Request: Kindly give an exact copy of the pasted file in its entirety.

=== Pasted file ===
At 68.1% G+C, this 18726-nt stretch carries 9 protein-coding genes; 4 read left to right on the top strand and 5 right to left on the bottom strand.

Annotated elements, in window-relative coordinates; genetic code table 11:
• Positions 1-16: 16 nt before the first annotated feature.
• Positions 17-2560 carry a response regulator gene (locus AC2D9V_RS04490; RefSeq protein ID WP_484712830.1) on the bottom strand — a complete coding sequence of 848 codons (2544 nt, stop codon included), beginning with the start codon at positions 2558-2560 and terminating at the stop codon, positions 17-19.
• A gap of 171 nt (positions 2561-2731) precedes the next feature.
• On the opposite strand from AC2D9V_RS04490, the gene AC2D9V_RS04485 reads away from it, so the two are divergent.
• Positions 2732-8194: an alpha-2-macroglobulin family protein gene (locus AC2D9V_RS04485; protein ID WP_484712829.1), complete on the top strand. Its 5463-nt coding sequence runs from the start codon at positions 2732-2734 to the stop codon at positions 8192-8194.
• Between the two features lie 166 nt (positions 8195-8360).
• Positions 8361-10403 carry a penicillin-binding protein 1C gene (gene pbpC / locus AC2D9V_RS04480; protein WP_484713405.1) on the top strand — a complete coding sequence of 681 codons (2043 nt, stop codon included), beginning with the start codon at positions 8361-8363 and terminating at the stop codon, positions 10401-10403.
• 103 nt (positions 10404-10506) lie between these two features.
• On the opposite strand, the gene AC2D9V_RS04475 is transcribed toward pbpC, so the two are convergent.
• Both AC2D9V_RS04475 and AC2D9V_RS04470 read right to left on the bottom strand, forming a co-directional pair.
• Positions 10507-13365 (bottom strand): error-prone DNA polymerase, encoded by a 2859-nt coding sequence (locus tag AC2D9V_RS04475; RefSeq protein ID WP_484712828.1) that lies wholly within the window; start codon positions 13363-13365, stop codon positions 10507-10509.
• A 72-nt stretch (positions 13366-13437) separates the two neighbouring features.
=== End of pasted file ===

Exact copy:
At 68.1% G+C, this 18726-nt stretch carries 9 protein-coding genes; 4 read left to right on the top strand and 5 right to left on the bottom strand.

Annotated elements, in window-relative coordinates; genetic code table 11:
• Positions 1-16: 16 nt before the first annotated feature.
• Positions 17-2560 carry a response regulator gene (locus AC2D9V_RS04490; RefSeq protein ID WP_484712830.1) on the bottom strand — a complete coding sequence of 848 codons (2544 nt, stop codon included), beginning with the start codon at positions 2558-2560 and terminating at the stop codon, positions 17-19.
• A gap of 171 nt (positions 2561-2731) precedes the next feature.
• On the opposite strand from AC2D9V_RS04490, the gene AC2D9V_RS04485 reads away from it, so the two are divergent.
• Positions 2732-8194: an alpha-2-macroglobulin family protein gene (locus AC2D9V_RS04485; protein ID WP_484712829.1), complete on the top strand. Its 5463-nt coding sequence runs from the start codon at positions 2732-2734 to the stop codon at positions 8192-8194.
• Between the two features lie 166 nt (positions 8195-8360).
• Positions 8361-10403 carry a penicillin-binding protein 1C gene (gene pbpC / locus AC2D9V_RS04480; protein WP_484713405.1) on the top strand — a complete coding sequence of 681 codons (2043 nt, stop codon included), beginning with the start codon at positions 8361-8363 and terminating at the stop codon, positions 10401-10403.
• 103 nt (positions 10404-10506) lie between these two features.
• On the opposite strand, the gene AC2D9V_RS04475 is transcribed toward pbpC, so the two are convergent.
• Both AC2D9V_RS04475 and AC2D9V_RS04470 read right to left on the bottom strand, forming a co-directional pair.
• Positions 10507-13365 (bottom strand): error-prone DNA polymerase, encoded by a 2859-nt coding sequence (locus tag AC2D9V_RS04475; RefSeq protein ID WP_484712828.1) that lies wholly within the window; start codon positions 13363-13365, stop codon positions 10507-10509.
• A 72-nt stretch (positions 13366-13437) separates the two neighbouring features.